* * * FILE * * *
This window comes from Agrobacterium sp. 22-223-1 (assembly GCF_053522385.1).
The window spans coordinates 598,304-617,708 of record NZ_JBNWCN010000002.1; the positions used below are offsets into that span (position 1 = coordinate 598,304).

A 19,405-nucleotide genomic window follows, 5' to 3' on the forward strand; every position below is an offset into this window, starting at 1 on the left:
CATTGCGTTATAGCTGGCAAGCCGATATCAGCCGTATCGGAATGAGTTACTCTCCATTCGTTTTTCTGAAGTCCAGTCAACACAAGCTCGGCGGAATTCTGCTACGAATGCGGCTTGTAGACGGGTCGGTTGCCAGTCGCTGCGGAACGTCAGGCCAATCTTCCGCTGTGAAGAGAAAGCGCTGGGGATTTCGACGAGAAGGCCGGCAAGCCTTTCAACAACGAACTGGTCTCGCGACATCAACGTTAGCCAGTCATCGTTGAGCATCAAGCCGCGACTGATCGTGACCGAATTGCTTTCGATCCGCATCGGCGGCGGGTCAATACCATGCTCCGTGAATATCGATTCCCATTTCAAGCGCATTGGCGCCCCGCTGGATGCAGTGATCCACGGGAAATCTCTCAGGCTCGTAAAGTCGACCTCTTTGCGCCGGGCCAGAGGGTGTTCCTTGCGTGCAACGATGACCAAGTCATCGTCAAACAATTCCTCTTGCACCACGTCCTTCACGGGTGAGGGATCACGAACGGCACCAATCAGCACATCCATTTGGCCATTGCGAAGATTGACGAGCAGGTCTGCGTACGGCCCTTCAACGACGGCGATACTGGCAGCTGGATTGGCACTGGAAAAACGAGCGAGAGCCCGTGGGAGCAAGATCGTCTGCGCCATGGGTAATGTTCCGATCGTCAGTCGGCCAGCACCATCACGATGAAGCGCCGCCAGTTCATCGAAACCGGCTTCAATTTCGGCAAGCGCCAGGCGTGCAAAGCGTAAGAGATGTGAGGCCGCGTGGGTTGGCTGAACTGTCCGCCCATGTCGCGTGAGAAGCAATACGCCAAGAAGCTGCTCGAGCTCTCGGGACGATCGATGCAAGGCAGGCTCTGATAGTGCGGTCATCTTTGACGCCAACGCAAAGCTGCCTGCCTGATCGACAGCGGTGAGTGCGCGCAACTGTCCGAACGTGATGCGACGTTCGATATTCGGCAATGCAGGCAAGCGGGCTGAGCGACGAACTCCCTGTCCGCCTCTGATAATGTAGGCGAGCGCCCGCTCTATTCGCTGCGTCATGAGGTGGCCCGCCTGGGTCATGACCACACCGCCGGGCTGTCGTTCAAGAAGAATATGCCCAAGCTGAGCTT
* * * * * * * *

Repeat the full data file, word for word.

This window comes from Agrobacterium sp. 22-223-1 (assembly GCF_053522385.1).
The window spans coordinates 598,304-617,708 of record NZ_JBNWCN010000002.1; the positions used below are offsets into that span (position 1 = coordinate 598,304).

A 19,405-nucleotide genomic window follows, 5' to 3' on the forward strand; every position below is an offset into this window, starting at 1 on the left:
CATTGCGTTATAGCTGGCAAGCCGATATCAGCCGTATCGGAATGAGTTACTCTCCATTCGTTTTTCTGAAGTCCAGTCAACACAAGCTCGGCGGAATTCTGCTACGAATGCGGCTTGTAGACGGGTCGGTTGCCAGTCGCTGCGGAACGTCAGGCCAATCTTCCGCTGTGAAGAGAAAGCGCTGGGGATTTCGACGAGAAGGCCGGCAAGCCTTTCAACAACGAACTGGTCTCGCGACATCAACGTTAGCCAGTCATCGTTGAGCATCAAGCCGCGACTGATCGTGACCGAATTGCTTTCGATCCGCATCGGCGGCGGGTCAATACCATGCTCCGTGAATATCGATTCCCATTTCAAGCGCATTGGCGCCCCGCTGGATGCAGTGATCCACGGGAAATCTCTCAGGCTCGTAAAGTCGACCTCTTTGCGCCGGGCCAGAGGGTGTTCCTTGCGTGCAACGATGACCAAGTCATCGTCAAACAATTCCTCTTGCACCACGTCCTTCACGGGTGAGGGATCACGAACGGCACCAATCAGCACATCCATTTGGCCATTGCGAAGATTGACGAGCAGGTCTGCGTACGGCCCTTCAACGACGGCGATACTGGCAGCTGGATTGGCACTGGAAAAACGAGCGAGAGCCCGTGGGAGCAAGATCGTCTGCGCCATGGGTAATGTTCCGATCGTCAGTCGGCCAGCACCATCACGATGAAGCGCCGCCAGTTCATCGAAACCGGCTTCAATTTCGGCAAGCGCCAGGCGTGCAAAGCGTAAGAGATGTGAGGCCGCGTGGGTTGGCTGAACTGTCCGCCCATGTCGCGTGAGAAGCAATACGCCAAGAAGCTGCTCGAGCTCTCGGGACGATCGATGCAAGGCAGGCTCTGATAGTGCGGTCATCTTTGACGCCAACGCAAAGCTGCCTGCCTGATCGACAGCGGTGAGTGCGCGCAACTGTCCGAACGTGATGCGACGTTCGATATTCGGCAATGCAGGCAAGCGGGCTGAGCGACGAACTCCCTGTCCGCCTCTGATAATGTAGGCGAGCGCCCGCTCTATTCGCTGCGTCATGAGGTGGCCCGCCTGGGTCATGACCACACCGCCGGGCTGTCGTTCAAGAAGAATATGCCCAAGCTGAGCTT